There are millions of sites devoted to fantasy football. See which you like, which you trust, which you agree with, which you think are for morons. It's all speculation -- some more informed than others -- but at the end of the day, we're all just making educated guesses.
Either way, knowledge is power. The more you know -- about players, lineups, injuries, sleepers, coaching changes, schedules, bye weeks, etc. -- the better shape you are in. So prepare as if you are testing to get into Harvard med school, because the only thing worse than screwing up on draft day and listening to your buddies tell you you're a jackass for the next six months is having to sit in front of a TV on Sunday while saying, "Come on, Kurt, at least look in Early Doucet's direction!"
Speaking of knowledge being power: I know this sounds stupid, but you'd be amazed at how many people make this mistake as they sign up for more and more leagues and simply assume they know the intricacies.
Know your league's rules. Inside and out.
Like, do you get the same amount of points for a touchdown pass as a touchdown run? If so, quarterbacks are much more valuable than they are in leagues that reward six points for a TD run and just four for a TD pass. Do you get points for receptions? What about return yards? Do you get negative points for turnovers? Bonus points for long plays? Do running backs get points for receptions and receiving yards? Because Reggie Bush is much more valuable if they do. It all matters when prepping for your draft and evaluating players.
OK, you know your league's rules. You've marked draft day on the calendar. You've got Beanie Wells at the top of your sleeper list, you've checked the latest info on Donnie Avery's injury and you can't wait to grab Donald Brown and screw over Joseph Addai's owner.
But now, time to get serious. You're going to need to do some paperwork prior to the draft to make the draft easier and more efficient for yourself.
First, get yourself an up-to-the minute depth chart for every team in the NFL. We have a really good, easy-to-print version in our ESPN.com draft kit, and they will be updated throughout the preseason. But whomever's you like, print them out and bring them with you.
When you're nearing the end of the draft and you need another wide receiver or a starting tight end, the depth charts will come in very handy. Trust me. A simple depth chart is one of the best tools you can have.
Whatever list/magazine/book you choose to go with, just bring one. Too much info can clutter things up. Decide ahead of time whose is the best fit for you, and go with that. Personally, I like to make my own list. But whatever list you have, you need to prepare it. By that I mean I like to group players into tiers. As an easy example, you'll group your tight ends. Jason Witten, Tony Gonzalez, Dallas Clark, Antonio Gates. Those are the elite guys.
You can probably take a high-upside running back with the first of those picks and know that you'll get one of those other guys on the way back. Or even better, a quick glance shows seven of the 10 teams in the league have a tight end, there are five left that you'd be fine with, so you can wait even longer. Chances are it will be a while before teams start drafting their second tight end, so you can keep stocking up on other players instead of "wasting" a pick on a tight end before you need to.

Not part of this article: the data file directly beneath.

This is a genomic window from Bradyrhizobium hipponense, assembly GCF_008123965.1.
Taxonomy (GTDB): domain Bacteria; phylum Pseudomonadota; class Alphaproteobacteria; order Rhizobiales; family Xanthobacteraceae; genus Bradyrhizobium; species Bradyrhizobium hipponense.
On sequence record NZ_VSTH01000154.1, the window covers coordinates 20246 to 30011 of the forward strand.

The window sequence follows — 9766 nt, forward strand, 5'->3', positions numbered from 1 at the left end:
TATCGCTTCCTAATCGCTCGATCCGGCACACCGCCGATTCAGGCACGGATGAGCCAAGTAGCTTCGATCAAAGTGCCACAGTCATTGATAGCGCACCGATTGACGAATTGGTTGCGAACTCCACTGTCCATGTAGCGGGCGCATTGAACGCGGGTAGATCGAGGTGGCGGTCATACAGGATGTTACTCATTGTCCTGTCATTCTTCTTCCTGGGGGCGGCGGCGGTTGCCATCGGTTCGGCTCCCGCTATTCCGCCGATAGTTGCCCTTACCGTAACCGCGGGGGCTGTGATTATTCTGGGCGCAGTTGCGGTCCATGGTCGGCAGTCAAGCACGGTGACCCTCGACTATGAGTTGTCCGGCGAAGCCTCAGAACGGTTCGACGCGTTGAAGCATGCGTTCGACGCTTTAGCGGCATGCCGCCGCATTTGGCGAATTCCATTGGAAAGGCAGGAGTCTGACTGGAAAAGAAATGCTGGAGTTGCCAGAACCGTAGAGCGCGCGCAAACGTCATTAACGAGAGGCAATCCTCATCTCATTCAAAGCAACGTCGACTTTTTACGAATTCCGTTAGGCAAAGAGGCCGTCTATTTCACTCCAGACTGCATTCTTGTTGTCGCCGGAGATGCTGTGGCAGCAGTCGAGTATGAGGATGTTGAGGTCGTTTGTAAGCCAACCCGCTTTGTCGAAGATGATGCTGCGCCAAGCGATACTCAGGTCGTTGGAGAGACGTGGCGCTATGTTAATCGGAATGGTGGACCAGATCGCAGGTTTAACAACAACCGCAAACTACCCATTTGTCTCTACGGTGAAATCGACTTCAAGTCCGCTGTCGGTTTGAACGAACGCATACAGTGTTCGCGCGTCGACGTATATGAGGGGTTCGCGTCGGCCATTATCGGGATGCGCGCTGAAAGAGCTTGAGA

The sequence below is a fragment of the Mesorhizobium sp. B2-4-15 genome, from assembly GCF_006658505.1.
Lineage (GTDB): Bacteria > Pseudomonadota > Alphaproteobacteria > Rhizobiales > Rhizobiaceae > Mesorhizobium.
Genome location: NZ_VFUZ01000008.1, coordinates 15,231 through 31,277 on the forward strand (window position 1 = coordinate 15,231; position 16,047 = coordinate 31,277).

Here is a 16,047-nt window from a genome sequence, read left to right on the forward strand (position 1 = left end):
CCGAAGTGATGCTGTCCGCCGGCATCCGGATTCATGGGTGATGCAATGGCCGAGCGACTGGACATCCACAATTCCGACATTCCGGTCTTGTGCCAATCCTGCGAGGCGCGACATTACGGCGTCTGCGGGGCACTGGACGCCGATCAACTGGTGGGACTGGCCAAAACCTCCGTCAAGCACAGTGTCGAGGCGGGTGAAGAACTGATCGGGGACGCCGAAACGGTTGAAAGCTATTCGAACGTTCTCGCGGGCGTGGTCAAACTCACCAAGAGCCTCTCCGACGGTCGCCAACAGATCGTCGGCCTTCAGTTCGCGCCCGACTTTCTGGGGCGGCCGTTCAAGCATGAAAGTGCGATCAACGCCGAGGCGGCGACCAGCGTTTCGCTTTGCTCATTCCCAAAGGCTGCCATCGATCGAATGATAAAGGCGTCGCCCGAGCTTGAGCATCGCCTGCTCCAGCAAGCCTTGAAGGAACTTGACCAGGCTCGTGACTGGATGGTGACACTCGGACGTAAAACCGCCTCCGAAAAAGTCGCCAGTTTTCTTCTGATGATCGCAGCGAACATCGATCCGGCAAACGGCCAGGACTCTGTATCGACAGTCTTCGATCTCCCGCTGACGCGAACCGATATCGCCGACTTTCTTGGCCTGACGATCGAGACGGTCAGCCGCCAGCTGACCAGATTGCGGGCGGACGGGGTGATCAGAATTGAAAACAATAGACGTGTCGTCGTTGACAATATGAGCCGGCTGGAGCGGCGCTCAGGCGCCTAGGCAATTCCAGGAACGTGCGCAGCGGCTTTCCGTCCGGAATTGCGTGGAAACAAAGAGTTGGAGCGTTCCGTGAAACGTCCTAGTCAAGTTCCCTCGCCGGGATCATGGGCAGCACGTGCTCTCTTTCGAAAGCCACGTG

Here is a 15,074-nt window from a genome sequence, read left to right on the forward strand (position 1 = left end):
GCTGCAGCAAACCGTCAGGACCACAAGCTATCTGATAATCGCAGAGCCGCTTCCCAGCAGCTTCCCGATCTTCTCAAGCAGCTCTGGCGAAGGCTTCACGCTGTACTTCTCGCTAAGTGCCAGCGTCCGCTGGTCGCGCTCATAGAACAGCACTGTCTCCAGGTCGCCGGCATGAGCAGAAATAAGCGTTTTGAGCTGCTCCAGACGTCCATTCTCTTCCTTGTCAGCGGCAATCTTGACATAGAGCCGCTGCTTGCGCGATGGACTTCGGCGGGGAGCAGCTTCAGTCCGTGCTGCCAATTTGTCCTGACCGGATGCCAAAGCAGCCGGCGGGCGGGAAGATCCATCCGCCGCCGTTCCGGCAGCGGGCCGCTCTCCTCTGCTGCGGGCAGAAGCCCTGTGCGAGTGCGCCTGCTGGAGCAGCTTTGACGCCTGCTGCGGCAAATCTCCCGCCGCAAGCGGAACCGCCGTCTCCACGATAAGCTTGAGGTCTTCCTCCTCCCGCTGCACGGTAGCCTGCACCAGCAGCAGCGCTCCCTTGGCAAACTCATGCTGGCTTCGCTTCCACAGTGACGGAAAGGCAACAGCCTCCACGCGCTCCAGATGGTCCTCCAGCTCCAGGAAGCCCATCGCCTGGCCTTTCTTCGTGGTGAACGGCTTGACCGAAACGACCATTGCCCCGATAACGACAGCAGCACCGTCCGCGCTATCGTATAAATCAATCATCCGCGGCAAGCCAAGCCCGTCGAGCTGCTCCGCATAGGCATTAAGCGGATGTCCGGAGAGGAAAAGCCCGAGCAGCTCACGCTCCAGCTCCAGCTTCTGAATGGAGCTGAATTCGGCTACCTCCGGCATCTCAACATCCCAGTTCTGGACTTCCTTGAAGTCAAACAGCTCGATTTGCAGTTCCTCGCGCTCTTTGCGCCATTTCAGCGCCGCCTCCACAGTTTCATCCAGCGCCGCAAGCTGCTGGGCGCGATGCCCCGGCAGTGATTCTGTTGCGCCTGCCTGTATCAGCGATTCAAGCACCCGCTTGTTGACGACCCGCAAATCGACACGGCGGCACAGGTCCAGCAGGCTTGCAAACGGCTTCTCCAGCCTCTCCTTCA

During the draft, it's especially important not to get hung up on one particular player. By dividing your list like this, you'll be more able to see where there is scarcity in the draft and where there is surplus. Like with wide receivers, just because you don't get T.J. Houshmandzadeh or Roy Williams for your No. 2, you're not out of luck. Brandon Marshall will be just fine.
Another thing you want to do before the draft is prepare a "draft sheet" for every team in the league. This is a sheet that has every team in your league and every position they need to fill. I cannot stress how important this is. As the draft progresses, you are going to want to be able to know who everyone has, what positions they have filled and what they still need. You can see every team online in our draft rooms but I still do it by pen and paper because I like to see every team at a glance.
If it's a keeper league, make sure you fill in who has been kept before you draft. And hey, if you are a member of Insider (or RotoPass) you get a free Draft Analyzer, which is an easy computer program that helps keep track of all this stuff for you during the draft. (I am nothing if not a company man.)
But if you're old school like me with pen and paper, here's what you do: Let's say Team 1 takes Forte. You write down "Forte" in one of Team 1's RB slots. This way you can see at a glance what you need in comparison to every other team.
Kyle Orton might be a great value pick this year, if you draft him in the right spot.
Say it's the 10th round and you need a backup quarterback, but there's a sleeper wide receiver you want to grab as well. You look at your sheet, see most everyone has two quarterbacks, and according to your quarterback tiers, Kyle Orton, David Garrard, Matt Hasselbeck and Joe Flacco are still out there. So you should be OK when it comes around to you next. You don't need to burn the pick here. Conversely, the three teams picking after you all need wide receivers, so you better grab the guy now or never get him. You grab your receiver and then get a decent No. 2 quarterback next time around.